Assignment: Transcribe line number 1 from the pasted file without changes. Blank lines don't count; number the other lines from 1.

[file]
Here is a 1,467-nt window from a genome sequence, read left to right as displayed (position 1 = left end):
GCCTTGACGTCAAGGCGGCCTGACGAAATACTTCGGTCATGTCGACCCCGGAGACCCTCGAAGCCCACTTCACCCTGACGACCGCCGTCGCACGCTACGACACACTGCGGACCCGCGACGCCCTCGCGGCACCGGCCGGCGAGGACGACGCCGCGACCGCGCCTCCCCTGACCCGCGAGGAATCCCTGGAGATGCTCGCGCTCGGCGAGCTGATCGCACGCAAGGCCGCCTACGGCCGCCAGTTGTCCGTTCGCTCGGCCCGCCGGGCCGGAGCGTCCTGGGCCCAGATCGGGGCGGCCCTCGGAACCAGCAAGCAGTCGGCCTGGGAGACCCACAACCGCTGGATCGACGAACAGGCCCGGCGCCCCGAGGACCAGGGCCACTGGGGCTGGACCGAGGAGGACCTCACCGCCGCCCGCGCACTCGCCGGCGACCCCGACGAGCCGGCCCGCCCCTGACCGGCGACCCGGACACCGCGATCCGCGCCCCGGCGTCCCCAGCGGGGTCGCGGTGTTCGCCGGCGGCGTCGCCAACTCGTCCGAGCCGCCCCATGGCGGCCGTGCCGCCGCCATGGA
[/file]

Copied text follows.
Here is a 1,467-nt window from a genome sequence, read left to right as displayed (position 1 = left end):